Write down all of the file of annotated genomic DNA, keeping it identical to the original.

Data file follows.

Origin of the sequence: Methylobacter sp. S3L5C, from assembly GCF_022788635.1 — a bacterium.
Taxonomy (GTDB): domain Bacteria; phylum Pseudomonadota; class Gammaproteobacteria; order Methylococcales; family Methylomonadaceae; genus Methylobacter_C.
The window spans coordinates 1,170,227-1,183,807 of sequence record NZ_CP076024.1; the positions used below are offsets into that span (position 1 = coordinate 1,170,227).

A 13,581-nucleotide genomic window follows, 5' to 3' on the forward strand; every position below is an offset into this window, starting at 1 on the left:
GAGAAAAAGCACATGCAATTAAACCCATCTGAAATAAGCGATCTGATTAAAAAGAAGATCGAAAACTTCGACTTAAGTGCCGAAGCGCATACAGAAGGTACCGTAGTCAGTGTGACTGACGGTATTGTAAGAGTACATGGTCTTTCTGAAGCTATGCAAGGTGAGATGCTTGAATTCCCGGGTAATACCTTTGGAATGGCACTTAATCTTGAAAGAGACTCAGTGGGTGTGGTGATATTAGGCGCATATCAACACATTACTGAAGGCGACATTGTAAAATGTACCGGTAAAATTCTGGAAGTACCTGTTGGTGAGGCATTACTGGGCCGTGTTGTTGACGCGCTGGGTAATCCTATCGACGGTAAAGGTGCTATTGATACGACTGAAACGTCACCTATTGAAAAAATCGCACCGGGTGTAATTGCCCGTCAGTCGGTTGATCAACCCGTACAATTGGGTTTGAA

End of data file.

Origin of the sequence: Methylobacter sp. S3L5C, from assembly GCF_022788635.1 — a bacterium.
Taxonomy (GTDB): domain Bacteria; phylum Pseudomonadota; class Gammaproteobacteria; order Methylococcales; family Methylomonadaceae; genus Methylobacter_C.
The window spans coordinates 1,170,227-1,183,807 of sequence record NZ_CP076024.1; the positions used below are offsets into that span (position 1 = coordinate 1,170,227).

A 13,581-nucleotide genomic window follows, 5' to 3' on the forward strand; every position below is an offset into this window, starting at 1 on the left:
GAGAAAAAGCACATGCAATTAAACCCATCTGAAATAAGCGATCTGATTAAAAAGAAGATCGAAAACTTCGACTTAAGTGCCGAAGCGCATACAGAAGGTACCGTAGTCAGTGTGACTGACGGTATTGTAAGAGTACATGGTCTTTCTGAAGCTATGCAAGGTGAGATGCTTGAATTCCCGGGTAATACCTTTGGAATGGCACTTAATCTTGAAAGAGACTCAGTGGGTGTGGTGATATTAGGCGCATATCAACACATTACTGAAGGCGACATTGTAAAATGTACCGGTAAAATTCTGGAAGTACCTGTTGGTGAGGCATTACTGGGCCGTGTTGTTGACGCGCTGGGTAATCCTATCGACGGTAAAGGTGCTATTGATACGACTGAAACGTCACCTATTGAAAAAATCGCACCGGGTGTAATTGCCCGTCAGTCGGTTGATCAACCCGTACAATTGGGTTTGAA